The Nasdaq Composite crossed the 6,000 mark for the first time ever Tuesday, following Monday’s broad market surge — the largest one-day gain since March 1. Monday also saw the largest one-day plunge in the CBOE Volatility Index since August 2011, a clear sign of short covering and renewed confidence.
Yet a number of fresh threats on the horizon should give investors pause.
Even as the markets cheer the return of the "Trumpflation" trade in anticipation of the president releasing a tax reform plan on Wednesday — and as the specter of a government shutdown on April 29 also appears to be fading — other challenges loom. These include another potential Federal Reserve rate hike in June, scary corporate debt levels and renewed weakness in crude oil that could drag down energy stocks and overall corporate profitability. Oil prices have sagged as concerns have risen again about the durability of the recent OPEC production freeze. Bloated energy inventories and a rebound in U.S. shale production haven’t helped either.
Valuations also remain a concern. The S&P 500's current cyclically adjusted price-to-earnings ratio has only been exceeded heading into the 1929 and 2000 market bubble peaks.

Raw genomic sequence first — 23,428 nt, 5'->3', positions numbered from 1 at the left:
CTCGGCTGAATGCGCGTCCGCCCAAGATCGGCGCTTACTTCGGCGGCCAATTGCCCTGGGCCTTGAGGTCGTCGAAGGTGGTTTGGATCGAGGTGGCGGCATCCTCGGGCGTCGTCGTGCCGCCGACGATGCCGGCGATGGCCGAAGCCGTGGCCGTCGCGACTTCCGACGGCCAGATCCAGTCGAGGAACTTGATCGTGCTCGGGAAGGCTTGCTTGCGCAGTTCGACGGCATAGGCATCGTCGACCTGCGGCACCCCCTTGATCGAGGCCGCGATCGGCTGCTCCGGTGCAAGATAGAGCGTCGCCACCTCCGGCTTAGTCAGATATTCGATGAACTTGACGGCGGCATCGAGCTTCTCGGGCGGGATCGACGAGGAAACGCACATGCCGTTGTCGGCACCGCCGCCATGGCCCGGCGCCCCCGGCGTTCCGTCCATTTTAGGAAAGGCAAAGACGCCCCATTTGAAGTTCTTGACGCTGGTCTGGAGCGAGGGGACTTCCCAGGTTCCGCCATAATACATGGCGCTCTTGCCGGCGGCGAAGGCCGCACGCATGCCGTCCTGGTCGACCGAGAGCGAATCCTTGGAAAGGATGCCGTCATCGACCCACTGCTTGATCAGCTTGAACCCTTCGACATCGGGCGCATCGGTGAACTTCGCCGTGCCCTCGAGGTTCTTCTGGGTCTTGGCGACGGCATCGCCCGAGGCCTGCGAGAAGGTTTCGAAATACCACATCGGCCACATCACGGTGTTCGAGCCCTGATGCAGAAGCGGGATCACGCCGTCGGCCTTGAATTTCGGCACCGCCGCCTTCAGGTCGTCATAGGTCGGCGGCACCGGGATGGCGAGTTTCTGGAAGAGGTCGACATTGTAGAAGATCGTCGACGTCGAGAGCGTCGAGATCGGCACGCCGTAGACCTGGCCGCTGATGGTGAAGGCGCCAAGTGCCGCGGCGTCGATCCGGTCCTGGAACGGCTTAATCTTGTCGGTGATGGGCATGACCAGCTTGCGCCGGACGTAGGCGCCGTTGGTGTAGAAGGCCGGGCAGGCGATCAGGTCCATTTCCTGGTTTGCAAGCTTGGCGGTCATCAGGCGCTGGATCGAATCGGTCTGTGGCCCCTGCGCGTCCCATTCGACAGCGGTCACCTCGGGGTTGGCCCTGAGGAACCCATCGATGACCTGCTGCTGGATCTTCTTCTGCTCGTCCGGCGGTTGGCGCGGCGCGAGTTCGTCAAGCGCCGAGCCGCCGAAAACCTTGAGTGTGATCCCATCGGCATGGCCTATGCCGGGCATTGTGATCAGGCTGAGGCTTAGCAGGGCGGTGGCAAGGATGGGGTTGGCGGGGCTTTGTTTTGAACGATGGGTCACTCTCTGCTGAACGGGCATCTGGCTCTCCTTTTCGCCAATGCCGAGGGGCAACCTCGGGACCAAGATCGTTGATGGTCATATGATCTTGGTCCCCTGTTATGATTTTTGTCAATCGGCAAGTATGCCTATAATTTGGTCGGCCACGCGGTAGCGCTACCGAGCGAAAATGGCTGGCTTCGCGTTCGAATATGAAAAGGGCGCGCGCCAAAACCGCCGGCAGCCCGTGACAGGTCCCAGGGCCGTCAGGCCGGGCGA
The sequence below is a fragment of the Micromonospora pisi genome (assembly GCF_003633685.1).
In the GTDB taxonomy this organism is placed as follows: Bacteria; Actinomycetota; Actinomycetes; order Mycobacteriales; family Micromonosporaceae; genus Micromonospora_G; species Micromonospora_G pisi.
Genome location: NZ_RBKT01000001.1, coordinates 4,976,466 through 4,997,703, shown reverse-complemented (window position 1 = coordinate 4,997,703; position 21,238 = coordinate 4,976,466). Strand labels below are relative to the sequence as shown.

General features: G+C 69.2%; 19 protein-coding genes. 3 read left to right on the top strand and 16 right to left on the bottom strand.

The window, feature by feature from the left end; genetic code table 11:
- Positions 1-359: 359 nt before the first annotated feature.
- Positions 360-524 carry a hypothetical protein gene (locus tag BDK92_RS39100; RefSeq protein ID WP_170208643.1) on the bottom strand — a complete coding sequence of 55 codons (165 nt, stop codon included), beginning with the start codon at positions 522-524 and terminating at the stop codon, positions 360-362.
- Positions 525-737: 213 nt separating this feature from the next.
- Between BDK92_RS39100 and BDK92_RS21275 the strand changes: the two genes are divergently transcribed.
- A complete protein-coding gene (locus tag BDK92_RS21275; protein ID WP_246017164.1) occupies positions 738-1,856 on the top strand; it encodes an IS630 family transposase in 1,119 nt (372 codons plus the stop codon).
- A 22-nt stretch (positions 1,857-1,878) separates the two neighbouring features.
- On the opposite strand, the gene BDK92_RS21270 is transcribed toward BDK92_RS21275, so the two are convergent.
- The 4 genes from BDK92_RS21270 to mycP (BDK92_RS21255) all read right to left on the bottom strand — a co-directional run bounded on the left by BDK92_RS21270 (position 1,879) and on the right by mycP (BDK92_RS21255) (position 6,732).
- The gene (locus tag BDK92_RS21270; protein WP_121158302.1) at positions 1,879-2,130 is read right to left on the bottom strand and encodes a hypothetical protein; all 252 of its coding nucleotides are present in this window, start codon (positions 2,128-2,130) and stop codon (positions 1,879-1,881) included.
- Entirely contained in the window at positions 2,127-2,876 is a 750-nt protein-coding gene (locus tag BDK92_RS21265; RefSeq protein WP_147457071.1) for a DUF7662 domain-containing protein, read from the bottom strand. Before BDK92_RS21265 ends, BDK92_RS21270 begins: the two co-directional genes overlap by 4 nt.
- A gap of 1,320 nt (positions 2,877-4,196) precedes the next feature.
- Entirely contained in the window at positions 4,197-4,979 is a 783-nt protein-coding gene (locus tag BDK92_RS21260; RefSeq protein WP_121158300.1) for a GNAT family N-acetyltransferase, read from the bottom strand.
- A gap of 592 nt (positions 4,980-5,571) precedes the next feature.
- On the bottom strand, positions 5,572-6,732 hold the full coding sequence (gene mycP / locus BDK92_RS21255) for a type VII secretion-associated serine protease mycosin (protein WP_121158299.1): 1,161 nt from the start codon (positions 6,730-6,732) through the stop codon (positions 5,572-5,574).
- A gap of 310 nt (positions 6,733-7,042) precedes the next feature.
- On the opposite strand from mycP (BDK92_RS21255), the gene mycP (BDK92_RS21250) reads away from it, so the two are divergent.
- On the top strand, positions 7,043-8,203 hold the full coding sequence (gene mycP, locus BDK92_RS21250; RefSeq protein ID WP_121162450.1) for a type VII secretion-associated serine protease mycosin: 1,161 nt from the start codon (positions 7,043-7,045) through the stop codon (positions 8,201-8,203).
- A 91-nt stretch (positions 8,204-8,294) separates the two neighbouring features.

A lot of positive expectations are baked into current prices, ignoring that fact that as the economic expansion and bull market grow ever older, fragilities and vulnerabilities multiply. These risks are heightened by the Federal Reserve’s policy tightening campaign. The Fed itself projects two more quarter-point hikes this year and is increasingly discussing the need to start reducing its $4 trillion plus balance sheet back towards its pre-recession level below $1 trillion.
Higher interest rates — and the earnings pressure that will come from the resultant upward pressure on the U.S. dollar — will bring attention to the record level of corporate indebtedness. That debt issue was identified by the IMF in its latest Global Financial Stability Report: Balance sheet leverage has surged thanks to years of ultra-low interest rates, ultra-low bond market spreads and investor pressure to boost per share metrics (in a low sales growth environment), which led to debt-fueled stock buybacks and dividend hikes.
This balance sheet "gearing" makes everything look great on the way up, but magnifies the earnings drag from any increase in expenses or decline in revenues, common in the late stages of a business cycle. We could be on the cusp of such shifts as crude oil rolls over again and the "hard economic data" continue to weaken — most notably the downturn in industrial production due to a slowdown in auto sales.
Want to keep it simple? Keep an eye on shares of Exxon Mobil (XOM). A selloff here, on crude oil weakness, would confirm fresh pressure on corporate earnings is about to hit -—something the broad market could not ignore for long with earnings multiples so extended.